History of the Robberg Peninsula.

The Robberg Peninsula is situated on the western side of Plettenberg Bay. In the 15th century Robberg was first named “Cabo talhado” (Sharp Cape) by the Portuguese and in around 1750 it was named Robberg (Seal Mountain) by the Dutch. Robberg has a unique rock formation where some of the oldest and youngest rocks in the world can be found in close proximity to each other. Robberg consists of 3 distinct layers known as the Robberg formation, where the bottom layer is about 250 million years old and consists mainly of Table Mountain quartzite. The middle layer is comprised of river stone conglomerate, suggesting that Robberg was once a river bed. The top layer is approximately 45000 years old and consists of sandstone.
Robberg is not only a unique geological site, but is also archaeological very interesting, with caves along the Peninsula that were inhibited for more than 19 thousand years. Approximately 20 caves can be found along the Peninsula and in the Nelson Bay cave archaeologist have a display showing the different diets of Stone Age Man. Their diet varied depending on how far away the ocean was located. At some stages throughout history the ocean was 100km down from the current high water mark which changed the diet to land mammals instead of fish and sea food. The first recorded excavation of the caves was in 1880, but before that, local farmers collected cave guano (bird droppings) for fertilizer and the skeletons they found were sold as “bushman’s” skeletons to collectors in Europe. Various skeletons have been found in all the caves along the Peninsula, the most famous one a 12 year old girl that died around 200 years B.C.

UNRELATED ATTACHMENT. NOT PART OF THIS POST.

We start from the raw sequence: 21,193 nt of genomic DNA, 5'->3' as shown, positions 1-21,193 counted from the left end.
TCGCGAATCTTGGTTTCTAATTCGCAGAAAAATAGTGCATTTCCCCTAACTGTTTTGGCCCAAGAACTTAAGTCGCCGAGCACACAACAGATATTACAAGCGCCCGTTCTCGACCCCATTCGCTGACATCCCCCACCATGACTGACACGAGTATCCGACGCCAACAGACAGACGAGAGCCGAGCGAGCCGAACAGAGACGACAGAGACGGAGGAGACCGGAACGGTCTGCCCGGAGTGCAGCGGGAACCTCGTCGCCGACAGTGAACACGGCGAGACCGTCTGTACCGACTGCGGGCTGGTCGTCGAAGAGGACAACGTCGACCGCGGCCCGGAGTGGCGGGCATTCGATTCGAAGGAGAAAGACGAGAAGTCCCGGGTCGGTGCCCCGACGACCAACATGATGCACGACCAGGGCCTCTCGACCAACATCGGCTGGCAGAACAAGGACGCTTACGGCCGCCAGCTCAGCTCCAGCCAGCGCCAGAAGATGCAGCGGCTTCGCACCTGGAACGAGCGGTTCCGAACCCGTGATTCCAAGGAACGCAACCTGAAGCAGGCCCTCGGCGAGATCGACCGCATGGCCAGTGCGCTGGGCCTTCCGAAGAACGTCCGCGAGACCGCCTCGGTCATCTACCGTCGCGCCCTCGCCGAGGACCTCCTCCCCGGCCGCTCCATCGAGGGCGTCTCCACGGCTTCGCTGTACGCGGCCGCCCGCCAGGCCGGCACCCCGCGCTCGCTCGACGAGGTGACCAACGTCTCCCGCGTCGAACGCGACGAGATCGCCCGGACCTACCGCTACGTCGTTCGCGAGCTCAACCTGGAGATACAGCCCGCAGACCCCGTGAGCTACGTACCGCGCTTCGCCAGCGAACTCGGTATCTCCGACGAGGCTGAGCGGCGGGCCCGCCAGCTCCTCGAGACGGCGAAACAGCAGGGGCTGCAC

Robberg is 174 ha in size and has been a nature reserve since 1980. It was declared a national monument in 1999. Robberg is also a Marine Protected Area (since 2000) with a 12.9km protected coast line and 2 270 ha ocean area that stretches 1.8km out from the Peninsula. Robberg is an important conservation area due to it’s rich bird life, marine mammal life and important nursery area for fishes e.g. red romans (Chrysoblephus laticeps).
The Cape Seal lighthouse is located on Robberg. It is currently the highest navigational lighthouse along South Africa’s coastline (146m above sea level). The first lighthouse on Robberg was built in 1949-1950 and was kept lit by gas and then later solar panels. The new lighthouse was constructed in 2013-2014 in the same location as the old one only 10m higher giving it a wider light range.
Near the corner of the Robberg Peninsula and Robberg beach lies the wreck of the Athena. She was a Greek fishing trawler that sank in 1967 after hitting whale rock (located at the point of Robberg). The trawler was on it’s homeward passage to Greece and had to round the tip of Africa because of the war that had closed the Suez Canal. When she sank a cargo of 200 tons of tuna was lost but fortunately the crew were able to get safely to land because she sank so close to the beach. The wreckage can be seen at low tide and in clear waters from the top of Robberg. The bow lies approximately three meters under the surface and her stern six meters under water. This wreck has become a popular surfing location, and acts like an artificial reef providing a nursery area for juvenile fish.
– Rudner J. and Rudner I. 2973 A Note on Early Excavations at Robberg. The South African Archaeological Bulletin, V. 28 No. 111/112 pp. 94-96
– www.capenature.co.za/reserves/robberg-nature-reserve/

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